Doggie Daycare Series – Part 2: I’ve Been Mugged!

Train My Dogs Austin

By far, the biggest adjustment for me has been getting used to dogs jumping on me to get treats, toys, or simply out of excitement. As I mentioned in Part I, the dogs that come to the day school center have very little training under their belt. It took me a while to adjust to having dogs that don’t hesitate to jump at and dive into my treat pouch. My dogs have never attempted this so it took me completely by surprise. Having other dogs around creates competition and excitement amongst the group which leads to very little impulse control even though we work on it everyday.

Sturdy Treat Pouch

Finding the right pouch that can withstand pushy dogs has been a lifesaver for me. This treat pouch shuts tightly and opens quickly which is a necessary function while working with a group of dogs. I highly recommend it if you’re looking for something a little more sturdy yet still functional.

treat pouch Other than being mugged regularly, keeping my fingers has also been a challenge.

Delivering Treats Safely

The first few weeks I played around with how I could best physically deliver treats to the dogs mouths. I tried tossing them to avoid slobber and teeth, but risked giving the treat to the wrong dog. I tried holding the treats at the tips of my fingers to avoid the slobber, but found myself regretting that method very quickly when their teeth hit my nails. It was down to teeth versus slobber and I’ve concluded that I’d rather take the slobber than lose a finger! My new favorite way of delivering treats is by holding the treat to my palm with my thumb so the dog has to lick to get it. This picture demonstrates what it looks like:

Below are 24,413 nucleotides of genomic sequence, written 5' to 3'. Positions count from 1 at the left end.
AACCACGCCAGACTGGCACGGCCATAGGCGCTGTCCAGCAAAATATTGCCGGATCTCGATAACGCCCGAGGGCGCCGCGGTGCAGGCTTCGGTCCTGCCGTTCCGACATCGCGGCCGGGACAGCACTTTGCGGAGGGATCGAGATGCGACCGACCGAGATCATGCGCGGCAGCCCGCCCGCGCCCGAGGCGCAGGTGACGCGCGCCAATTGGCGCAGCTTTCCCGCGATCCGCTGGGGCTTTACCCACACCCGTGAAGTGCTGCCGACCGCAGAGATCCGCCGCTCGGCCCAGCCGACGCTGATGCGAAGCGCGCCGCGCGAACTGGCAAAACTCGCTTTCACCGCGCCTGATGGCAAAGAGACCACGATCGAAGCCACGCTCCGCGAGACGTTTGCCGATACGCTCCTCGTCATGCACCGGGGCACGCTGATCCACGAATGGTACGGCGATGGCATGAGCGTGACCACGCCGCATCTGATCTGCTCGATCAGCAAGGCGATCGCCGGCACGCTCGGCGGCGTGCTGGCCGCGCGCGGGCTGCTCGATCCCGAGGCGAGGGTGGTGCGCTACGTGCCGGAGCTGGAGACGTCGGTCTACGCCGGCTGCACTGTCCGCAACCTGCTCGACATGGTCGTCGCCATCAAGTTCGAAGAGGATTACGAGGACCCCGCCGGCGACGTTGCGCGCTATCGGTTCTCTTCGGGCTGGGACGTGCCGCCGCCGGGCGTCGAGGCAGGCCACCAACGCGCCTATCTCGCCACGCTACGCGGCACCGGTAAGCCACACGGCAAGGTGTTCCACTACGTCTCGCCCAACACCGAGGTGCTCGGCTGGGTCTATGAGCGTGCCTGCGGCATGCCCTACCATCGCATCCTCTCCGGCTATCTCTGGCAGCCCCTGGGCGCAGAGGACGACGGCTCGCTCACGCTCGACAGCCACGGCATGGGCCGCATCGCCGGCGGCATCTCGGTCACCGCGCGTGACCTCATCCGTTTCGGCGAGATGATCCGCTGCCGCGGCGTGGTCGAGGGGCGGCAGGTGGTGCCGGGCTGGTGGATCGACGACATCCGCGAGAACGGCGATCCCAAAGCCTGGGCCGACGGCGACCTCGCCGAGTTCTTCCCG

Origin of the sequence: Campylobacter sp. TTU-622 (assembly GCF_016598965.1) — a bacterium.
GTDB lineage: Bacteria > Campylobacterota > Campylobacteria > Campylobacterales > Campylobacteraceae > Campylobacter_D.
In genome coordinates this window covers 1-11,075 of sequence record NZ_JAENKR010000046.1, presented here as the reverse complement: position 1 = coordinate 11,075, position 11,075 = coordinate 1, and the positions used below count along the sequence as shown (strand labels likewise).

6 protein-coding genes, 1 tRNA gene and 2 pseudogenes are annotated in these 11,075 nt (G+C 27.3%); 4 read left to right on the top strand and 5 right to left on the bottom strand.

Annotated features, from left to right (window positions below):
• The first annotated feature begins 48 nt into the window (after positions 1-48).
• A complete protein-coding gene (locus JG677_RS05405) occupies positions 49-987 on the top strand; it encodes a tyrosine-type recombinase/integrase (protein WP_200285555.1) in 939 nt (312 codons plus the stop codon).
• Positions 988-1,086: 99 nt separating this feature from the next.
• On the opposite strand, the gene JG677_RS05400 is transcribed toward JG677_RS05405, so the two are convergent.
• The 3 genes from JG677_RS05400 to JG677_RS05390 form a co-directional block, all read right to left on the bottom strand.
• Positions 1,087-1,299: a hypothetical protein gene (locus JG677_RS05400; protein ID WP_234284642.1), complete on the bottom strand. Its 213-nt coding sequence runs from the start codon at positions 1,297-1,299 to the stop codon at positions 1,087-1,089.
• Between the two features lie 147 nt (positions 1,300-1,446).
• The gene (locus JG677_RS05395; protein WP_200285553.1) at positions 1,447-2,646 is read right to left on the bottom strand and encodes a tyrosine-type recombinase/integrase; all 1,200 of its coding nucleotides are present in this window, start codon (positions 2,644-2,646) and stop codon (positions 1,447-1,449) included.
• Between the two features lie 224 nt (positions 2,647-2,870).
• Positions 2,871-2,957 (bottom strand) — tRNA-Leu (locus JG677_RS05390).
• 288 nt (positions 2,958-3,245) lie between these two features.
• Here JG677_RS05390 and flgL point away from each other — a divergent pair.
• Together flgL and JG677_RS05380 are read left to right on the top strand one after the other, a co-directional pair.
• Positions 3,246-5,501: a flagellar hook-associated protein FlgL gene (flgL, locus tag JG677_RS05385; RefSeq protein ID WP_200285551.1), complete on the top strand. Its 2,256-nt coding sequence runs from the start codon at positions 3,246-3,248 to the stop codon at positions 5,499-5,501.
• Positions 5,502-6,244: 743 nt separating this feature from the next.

treat delivery

While my hand gets completely slimmed when I deliver treats like this, I get to keep my fingers attached to my hand! I just carry a slime rag with me now to wipe my hands off regularly. Here are some great ways to deliver treats calmly:

Train My Dogs Austin

Train My Dogs Austin

Why Mugging and Hard Mouths Happen in Group Training

I want to go back and analyze why dogs become increasingly challenging when they are trained in groups. Individually, most of these dogs are well-behaved so how come they change when placed in a group situation?

When I give a treat to one dog and not the other because 1) I can’t physically reach all the dogs at once, 2) I want to reward one particular dog’s behavior, it creates frustration in the other dogs. This happens because when a dog doesn’t receive a treat and watches another dog eat, they may assume that their behavior was incorrect. If you have multiple dogs, I highly recommend this video by Emily Larlham on how to teach the other dogs to wait patiently while working with just one dog.

Frustration is something I learned about in detail during a seminar for horse clicker training. Learning is inherently frustrating – let alone when you’re competing for the teacher’s attention. With horses, it can lead to some very dangerous behaviors due to their size. With dogs in group situations, it can also be dangerous if your timing and reinforcement speed aren’t quite there yet, because dogs can take out frustration on each other or you! Even with great timing, the competition for my attention and rewards is frustrating for the dogs which leads to taking treats harshly and quickly. I usually counter act this by delivering treats with a closed fist then opening my hand up in the above position when they back off my hand.

Stay tuned for Part III!